AWS Earmarks Another $20M To Fix Health Inequality with Cloud

Amazon Web Services is committing millions more to its existing effort to support tech companies that are using its vast cloud power to address health inequality.

The company is earmarking $20 million for its AWS Health Equity Initiative, which was launched in 2021 to support organizations that are building AWS-based solutions that aim to improve the accessibility and quality of healthcare for underserved populations. At the start, the initiative had $40 million in AWS funding, which was distributed to qualifying organizations in the form of AWS cloud credits and technical support.

As of this month, AWS has already distributed all but $10 million of those funds. The additional $20 million in funding, announced last week, raises the total of available funds to $30 million.

AWS is specifically looking to support applications that increase healthcare access, address "social determinants of health," improve the quality of healthcare data and expand access to diagnostic services.

In addition, AWS has created "a new funding area" for cloud solutions that work to understand the impacts of climate change on public health.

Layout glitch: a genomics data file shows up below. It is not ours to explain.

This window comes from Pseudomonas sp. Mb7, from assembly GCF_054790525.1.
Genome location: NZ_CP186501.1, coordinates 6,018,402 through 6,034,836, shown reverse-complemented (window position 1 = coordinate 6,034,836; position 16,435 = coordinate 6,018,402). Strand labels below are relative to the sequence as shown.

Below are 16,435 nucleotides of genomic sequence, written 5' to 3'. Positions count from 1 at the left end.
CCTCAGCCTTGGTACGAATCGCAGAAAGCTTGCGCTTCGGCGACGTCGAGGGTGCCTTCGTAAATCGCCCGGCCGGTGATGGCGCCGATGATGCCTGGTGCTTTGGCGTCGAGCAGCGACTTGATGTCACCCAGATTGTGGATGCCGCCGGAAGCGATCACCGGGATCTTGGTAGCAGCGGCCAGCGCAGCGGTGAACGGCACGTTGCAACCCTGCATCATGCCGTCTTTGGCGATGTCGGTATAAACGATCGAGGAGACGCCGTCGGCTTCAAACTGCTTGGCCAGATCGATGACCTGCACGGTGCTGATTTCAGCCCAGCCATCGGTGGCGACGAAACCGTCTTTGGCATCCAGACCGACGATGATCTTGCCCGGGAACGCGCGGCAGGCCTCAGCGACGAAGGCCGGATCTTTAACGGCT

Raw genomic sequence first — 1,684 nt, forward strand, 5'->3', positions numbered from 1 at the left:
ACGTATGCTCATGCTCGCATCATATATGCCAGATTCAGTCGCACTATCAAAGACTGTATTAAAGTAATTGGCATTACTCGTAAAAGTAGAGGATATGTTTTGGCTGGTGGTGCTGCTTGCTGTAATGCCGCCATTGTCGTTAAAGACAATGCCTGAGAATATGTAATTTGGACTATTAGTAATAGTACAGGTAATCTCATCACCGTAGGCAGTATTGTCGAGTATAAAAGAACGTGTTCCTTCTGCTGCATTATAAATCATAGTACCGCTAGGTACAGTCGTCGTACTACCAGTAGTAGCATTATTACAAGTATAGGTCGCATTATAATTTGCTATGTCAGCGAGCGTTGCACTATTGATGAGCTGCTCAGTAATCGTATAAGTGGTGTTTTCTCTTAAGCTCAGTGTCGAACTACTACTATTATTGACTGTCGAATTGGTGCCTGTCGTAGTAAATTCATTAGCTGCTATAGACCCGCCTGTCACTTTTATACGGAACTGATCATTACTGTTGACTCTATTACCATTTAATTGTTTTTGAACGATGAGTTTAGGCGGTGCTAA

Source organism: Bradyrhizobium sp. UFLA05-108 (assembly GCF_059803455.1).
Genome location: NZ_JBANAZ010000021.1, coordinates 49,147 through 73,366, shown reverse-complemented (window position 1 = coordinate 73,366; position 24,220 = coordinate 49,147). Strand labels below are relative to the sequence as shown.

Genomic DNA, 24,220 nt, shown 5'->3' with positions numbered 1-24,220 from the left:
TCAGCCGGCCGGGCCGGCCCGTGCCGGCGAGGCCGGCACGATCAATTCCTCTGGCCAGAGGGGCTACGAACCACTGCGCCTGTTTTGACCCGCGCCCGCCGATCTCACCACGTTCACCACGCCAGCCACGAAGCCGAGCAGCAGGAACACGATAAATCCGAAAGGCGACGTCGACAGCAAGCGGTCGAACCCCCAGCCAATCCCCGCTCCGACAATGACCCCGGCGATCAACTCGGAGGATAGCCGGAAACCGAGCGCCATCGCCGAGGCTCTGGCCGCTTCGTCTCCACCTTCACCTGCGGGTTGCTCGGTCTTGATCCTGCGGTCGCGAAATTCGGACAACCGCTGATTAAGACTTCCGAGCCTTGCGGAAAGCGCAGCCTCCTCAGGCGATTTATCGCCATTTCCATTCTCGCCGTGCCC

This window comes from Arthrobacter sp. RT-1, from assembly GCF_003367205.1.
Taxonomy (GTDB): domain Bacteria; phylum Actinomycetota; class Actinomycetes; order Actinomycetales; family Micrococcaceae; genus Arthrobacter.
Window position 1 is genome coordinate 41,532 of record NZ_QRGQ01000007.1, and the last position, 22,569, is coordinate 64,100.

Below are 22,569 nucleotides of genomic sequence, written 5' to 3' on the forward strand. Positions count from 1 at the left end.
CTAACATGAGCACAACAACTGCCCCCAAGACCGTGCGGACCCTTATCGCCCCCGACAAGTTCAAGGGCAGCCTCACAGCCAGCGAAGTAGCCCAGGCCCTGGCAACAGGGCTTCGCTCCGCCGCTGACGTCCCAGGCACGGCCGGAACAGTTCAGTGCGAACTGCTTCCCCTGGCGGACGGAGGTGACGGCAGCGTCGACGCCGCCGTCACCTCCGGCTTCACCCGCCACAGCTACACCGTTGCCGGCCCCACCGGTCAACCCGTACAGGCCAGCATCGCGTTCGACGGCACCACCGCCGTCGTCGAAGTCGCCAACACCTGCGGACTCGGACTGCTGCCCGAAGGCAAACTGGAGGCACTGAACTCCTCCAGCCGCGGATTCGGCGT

Organizations interested in applying for AWS support have the opportunity to submit applications three times a year. In 2024, those dates are March 31, June 30 and Nov. 15. Accepted applicants will receive, at AWS' discretion, a certain amount of AWS credits that can be used for "compute, storage, database, machine learning (ML), artificial intelligence (AI), analytics, containers, robotics, quantum services, and more."

They will also receive technical support via the AWS Professional Services program.

"We've seen participants in the Health Equity Initiative create incredible solutions that effectively address the equity gaps in accessing quality health services. Organizations have been able to use cloud technology to invent new ways to provide critical care to historically underserved populations in projects across 28 countries," said Danielle Morris, global health equity lead at AWS, in a prepared statement. "From helping build more diverse health data stores to using artificial intelligence (AI) for early stroke diagnoses, these organizations are developing solutions that are changing the game for populations with otherwise limited access."

More information on the program, including application requirements, is available here.

About the Author

Gladys Rama (@GladysRama3) is the editorial director of Converge360.

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